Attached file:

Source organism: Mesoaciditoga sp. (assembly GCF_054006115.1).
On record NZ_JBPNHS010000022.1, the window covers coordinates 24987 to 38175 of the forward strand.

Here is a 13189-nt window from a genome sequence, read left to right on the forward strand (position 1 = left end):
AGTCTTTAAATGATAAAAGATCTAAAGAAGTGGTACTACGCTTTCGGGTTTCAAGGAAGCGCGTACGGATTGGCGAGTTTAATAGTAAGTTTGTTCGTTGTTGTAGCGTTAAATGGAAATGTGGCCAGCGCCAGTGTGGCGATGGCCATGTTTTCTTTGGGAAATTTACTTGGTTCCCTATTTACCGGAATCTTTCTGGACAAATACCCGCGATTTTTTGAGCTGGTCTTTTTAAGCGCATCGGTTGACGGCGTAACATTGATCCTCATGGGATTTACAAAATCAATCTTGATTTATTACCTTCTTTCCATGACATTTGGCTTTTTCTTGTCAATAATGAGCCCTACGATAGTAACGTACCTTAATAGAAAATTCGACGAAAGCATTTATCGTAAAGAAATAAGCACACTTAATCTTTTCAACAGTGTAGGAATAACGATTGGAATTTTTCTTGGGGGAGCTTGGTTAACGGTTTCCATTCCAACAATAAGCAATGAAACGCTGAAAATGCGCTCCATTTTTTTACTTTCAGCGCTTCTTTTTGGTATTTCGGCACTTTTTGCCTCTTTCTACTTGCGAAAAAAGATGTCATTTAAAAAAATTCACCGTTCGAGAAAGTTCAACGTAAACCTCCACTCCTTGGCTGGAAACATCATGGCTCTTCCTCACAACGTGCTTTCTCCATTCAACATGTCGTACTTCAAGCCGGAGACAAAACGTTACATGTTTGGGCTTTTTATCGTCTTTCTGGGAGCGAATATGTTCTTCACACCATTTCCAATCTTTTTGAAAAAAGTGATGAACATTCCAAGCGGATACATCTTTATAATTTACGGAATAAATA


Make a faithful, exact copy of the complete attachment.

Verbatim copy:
Source organism: Mesoaciditoga sp. (assembly GCF_054006115.1).
On record NZ_JBPNHS010000022.1, the window covers coordinates 24987 to 38175 of the forward strand.

Here is a 13189-nt window from a genome sequence, read left to right on the forward strand (position 1 = left end):
AGTCTTTAAATGATAAAAGATCTAAAGAAGTGGTACTACGCTTTCGGGTTTCAAGGAAGCGCGTACGGATTGGCGAGTTTAATAGTAAGTTTGTTCGTTGTTGTAGCGTTAAATGGAAATGTGGCCAGCGCCAGTGTGGCGATGGCCATGTTTTCTTTGGGAAATTTACTTGGTTCCCTATTTACCGGAATCTTTCTGGACAAATACCCGCGATTTTTTGAGCTGGTCTTTTTAAGCGCATCGGTTGACGGCGTAACATTGATCCTCATGGGATTTACAAAATCAATCTTGATTTATTACCTTCTTTCCATGACATTTGGCTTTTTCTTGTCAATAATGAGCCCTACGATAGTAACGTACCTTAATAGAAAATTCGACGAAAGCATTTATCGTAAAGAAATAAGCACACTTAATCTTTTCAACAGTGTAGGAATAACGATTGGAATTTTTCTTGGGGGAGCTTGGTTAACGGTTTCCATTCCAACAATAAGCAATGAAACGCTGAAAATGCGCTCCATTTTTTTACTTTCAGCGCTTCTTTTTGGTATTTCGGCACTTTTTGCCTCTTTCTACTTGCGAAAAAAGATGTCATTTAAAAAAATTCACCGTTCGAGAAAGTTCAACGTAAACCTCCACTCCTTGGCTGGAAACATCATGGCTCTTCCTCACAACGTGCTTTCTCCATTCAACATGTCGTACTTCAAGCCGGAGACAAAACGTTACATGTTTGGGCTTTTTATCGTCTTTCTGGGAGCGAATATGTTCTTCACACCATTTCCAATCTTTTTGAAAAAAGTGATGAACATTCCAAGCGGATACATCTTTATAATTTACGGAATAAATA